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Withholding is money withheld from the positive income generated from a US based investment. This is mandatory if it involves a non US resident. It basically means you receive only a portion directly from your investment whereas the amount withheld is paid to the US Tax office in your name where it is a credit in your name. This means that investment companies label the payment to the US Tax office in general as a distribution directly to you.

The amount withheld can be determined in a few different ways. It can be a percentage over the total sales price (10%) or a higher percentage over the profit and/or gain realized (35%) in that year. The gain is based upon the sales price minus the equity at the beginning of that fiscal year. Therefore this is not the actual gain because the equity is most likely reduced by depreciations and/or expenses made.

When the tax return is prepared there are elements that did not play a part in the determination of the amount withheld but can have an important impact on calculating the tax due. The main “new” elements are losses such as the Net Operating Loss (NOL) and the Passive Activity Loss Adjustment (PALA).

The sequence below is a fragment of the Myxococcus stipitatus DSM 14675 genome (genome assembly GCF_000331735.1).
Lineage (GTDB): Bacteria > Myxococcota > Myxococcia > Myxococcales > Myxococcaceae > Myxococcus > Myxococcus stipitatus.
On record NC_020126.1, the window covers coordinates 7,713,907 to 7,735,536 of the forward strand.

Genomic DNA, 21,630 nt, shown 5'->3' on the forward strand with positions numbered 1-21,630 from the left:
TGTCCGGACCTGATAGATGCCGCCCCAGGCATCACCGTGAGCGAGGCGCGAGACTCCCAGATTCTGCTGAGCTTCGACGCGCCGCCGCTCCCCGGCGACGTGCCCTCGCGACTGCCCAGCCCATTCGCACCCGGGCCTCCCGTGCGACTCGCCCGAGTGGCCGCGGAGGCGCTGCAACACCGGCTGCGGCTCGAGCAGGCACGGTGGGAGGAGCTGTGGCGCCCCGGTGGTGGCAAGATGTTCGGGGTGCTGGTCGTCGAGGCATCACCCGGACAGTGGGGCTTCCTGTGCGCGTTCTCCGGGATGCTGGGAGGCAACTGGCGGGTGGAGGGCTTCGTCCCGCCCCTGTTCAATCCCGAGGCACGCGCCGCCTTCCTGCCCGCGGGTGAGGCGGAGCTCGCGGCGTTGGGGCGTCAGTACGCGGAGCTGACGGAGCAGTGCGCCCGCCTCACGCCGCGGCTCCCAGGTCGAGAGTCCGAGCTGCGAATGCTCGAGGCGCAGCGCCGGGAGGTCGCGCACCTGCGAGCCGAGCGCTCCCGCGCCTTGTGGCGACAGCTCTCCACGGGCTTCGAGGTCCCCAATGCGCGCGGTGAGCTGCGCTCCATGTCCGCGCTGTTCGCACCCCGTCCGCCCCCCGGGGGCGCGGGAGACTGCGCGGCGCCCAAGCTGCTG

PALA consists of losses booked but not yet realized such as depreciation, renovation cost and/or management fees. They are registered in the tax return by investment every year as unallowed until the termination at which point the losses are actually realized. The equity paid in has been reduced with these losses and therefore create a gain that is not really made.

An example:

Paid in capital
Losses prior years
Equity beginning year of sale
Sales price
Equity beginning year of sale
Gain for that year and basis for withholding
Gain for that year
Correction for unused losses prior years
Realized gain

NOL consists of losses actually realized. Any deductions are added to this on a yearly basis. Also PALA that is remaining after an investment ends with a loss, as that loss is now unfortunately realized, is added to the NOL.

In the tax return we correct the gain, as listed for that one year, with these losses and because the actual tax rate is a lower percentage, than the one used to determine the amount withheld, there is most likely too much withheld. In the return the actual tax due is calculated and any overpayment asked to be refunded. Some of this can be done well before a return can be filed by filing a form 8804-C in which these losses are reported to the manager of your investment so they can preemptively lower the gain as the base for the withholding.

Refunds are in principal paid by the issuing of a paper check. If you have a bankaccount in America the refund can also be directly deposited. This will be faster and most likely cheaper than cashing a check.